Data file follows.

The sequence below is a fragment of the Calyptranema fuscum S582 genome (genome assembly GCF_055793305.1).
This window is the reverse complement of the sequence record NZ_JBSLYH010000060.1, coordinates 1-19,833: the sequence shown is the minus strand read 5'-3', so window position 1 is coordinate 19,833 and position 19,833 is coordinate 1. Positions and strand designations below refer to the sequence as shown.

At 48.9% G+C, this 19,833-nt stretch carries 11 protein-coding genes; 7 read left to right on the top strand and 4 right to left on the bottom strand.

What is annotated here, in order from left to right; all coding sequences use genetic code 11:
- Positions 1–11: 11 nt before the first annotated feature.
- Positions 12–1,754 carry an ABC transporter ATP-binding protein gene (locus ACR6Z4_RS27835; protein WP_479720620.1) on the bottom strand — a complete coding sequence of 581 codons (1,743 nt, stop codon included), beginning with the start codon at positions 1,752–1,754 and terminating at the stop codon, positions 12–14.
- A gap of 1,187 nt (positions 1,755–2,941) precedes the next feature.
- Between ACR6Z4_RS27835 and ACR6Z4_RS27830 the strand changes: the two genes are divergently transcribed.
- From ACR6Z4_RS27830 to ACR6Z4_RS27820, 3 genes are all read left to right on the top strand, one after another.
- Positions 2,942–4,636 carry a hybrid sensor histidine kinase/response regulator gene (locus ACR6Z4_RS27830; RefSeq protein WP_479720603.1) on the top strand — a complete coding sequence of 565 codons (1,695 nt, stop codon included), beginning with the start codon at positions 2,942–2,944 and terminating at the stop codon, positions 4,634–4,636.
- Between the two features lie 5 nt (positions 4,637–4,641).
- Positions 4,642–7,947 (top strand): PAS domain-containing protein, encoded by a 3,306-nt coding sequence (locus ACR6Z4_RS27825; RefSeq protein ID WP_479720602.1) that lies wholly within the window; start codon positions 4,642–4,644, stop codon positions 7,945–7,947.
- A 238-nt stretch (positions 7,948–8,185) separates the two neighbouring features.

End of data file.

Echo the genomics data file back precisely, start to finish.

The sequence below is a fragment of the Calyptranema fuscum S582 genome (genome assembly GCF_055793305.1).
This window is the reverse complement of the sequence record NZ_JBSLYH010000060.1, coordinates 1-19,833: the sequence shown is the minus strand read 5'-3', so window position 1 is coordinate 19,833 and position 19,833 is coordinate 1. Positions and strand designations below refer to the sequence as shown.

At 48.9% G+C, this 19,833-nt stretch carries 11 protein-coding genes; 7 read left to right on the top strand and 4 right to left on the bottom strand.

What is annotated here, in order from left to right; all coding sequences use genetic code 11:
- Positions 1–11: 11 nt before the first annotated feature.
- Positions 12–1,754 carry an ABC transporter ATP-binding protein gene (locus ACR6Z4_RS27835; protein WP_479720620.1) on the bottom strand — a complete coding sequence of 581 codons (1,743 nt, stop codon included), beginning with the start codon at positions 1,752–1,754 and terminating at the stop codon, positions 12–14.
- A gap of 1,187 nt (positions 1,755–2,941) precedes the next feature.
- Between ACR6Z4_RS27835 and ACR6Z4_RS27830 the strand changes: the two genes are divergently transcribed.
- From ACR6Z4_RS27830 to ACR6Z4_RS27820, 3 genes are all read left to right on the top strand, one after another.
- Positions 2,942–4,636 carry a hybrid sensor histidine kinase/response regulator gene (locus ACR6Z4_RS27830; RefSeq protein WP_479720603.1) on the top strand — a complete coding sequence of 565 codons (1,695 nt, stop codon included), beginning with the start codon at positions 2,942–2,944 and terminating at the stop codon, positions 4,634–4,636.
- Between the two features lie 5 nt (positions 4,637–4,641).
- Positions 4,642–7,947 (top strand): PAS domain-containing protein, encoded by a 3,306-nt coding sequence (locus ACR6Z4_RS27825; RefSeq protein ID WP_479720602.1) that lies wholly within the window; start codon positions 4,642–4,644, stop codon positions 7,945–7,947.
- A 238-nt stretch (positions 7,948–8,185) separates the two neighbouring features.